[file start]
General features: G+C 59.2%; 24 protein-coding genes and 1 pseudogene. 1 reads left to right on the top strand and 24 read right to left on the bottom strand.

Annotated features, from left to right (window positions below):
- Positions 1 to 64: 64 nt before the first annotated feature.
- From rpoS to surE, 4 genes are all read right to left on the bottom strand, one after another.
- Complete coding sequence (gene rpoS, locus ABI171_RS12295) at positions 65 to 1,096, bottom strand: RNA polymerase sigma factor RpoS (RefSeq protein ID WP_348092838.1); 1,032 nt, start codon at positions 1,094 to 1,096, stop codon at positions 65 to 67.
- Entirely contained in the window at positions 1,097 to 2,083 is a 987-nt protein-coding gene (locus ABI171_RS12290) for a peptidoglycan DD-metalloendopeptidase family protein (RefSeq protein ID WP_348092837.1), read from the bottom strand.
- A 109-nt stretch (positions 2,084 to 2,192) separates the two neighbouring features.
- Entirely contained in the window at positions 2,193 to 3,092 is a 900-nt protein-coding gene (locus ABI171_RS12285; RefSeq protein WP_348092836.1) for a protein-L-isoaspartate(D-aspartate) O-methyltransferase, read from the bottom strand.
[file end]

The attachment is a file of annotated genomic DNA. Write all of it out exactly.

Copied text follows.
General features: G+C 59.2%; 24 protein-coding genes and 1 pseudogene. 1 reads left to right on the top strand and 24 read right to left on the bottom strand.

Annotated features, from left to right (window positions below):
- Positions 1 to 64: 64 nt before the first annotated feature.
- From rpoS to surE, 4 genes are all read right to left on the bottom strand, one after another.
- Complete coding sequence (gene rpoS, locus ABI171_RS12295) at positions 65 to 1,096, bottom strand: RNA polymerase sigma factor RpoS (RefSeq protein ID WP_348092838.1); 1,032 nt, start codon at positions 1,094 to 1,096, stop codon at positions 65 to 67.
- Entirely contained in the window at positions 1,097 to 2,083 is a 987-nt protein-coding gene (locus ABI171_RS12290) for a peptidoglycan DD-metalloendopeptidase family protein (RefSeq protein ID WP_348092837.1), read from the bottom strand.
- A 109-nt stretch (positions 2,084 to 2,192) separates the two neighbouring features.
- Entirely contained in the window at positions 2,193 to 3,092 is a 900-nt protein-coding gene (locus ABI171_RS12285; RefSeq protein WP_348092836.1) for a protein-L-isoaspartate(D-aspartate) O-methyltransferase, read from the bottom strand.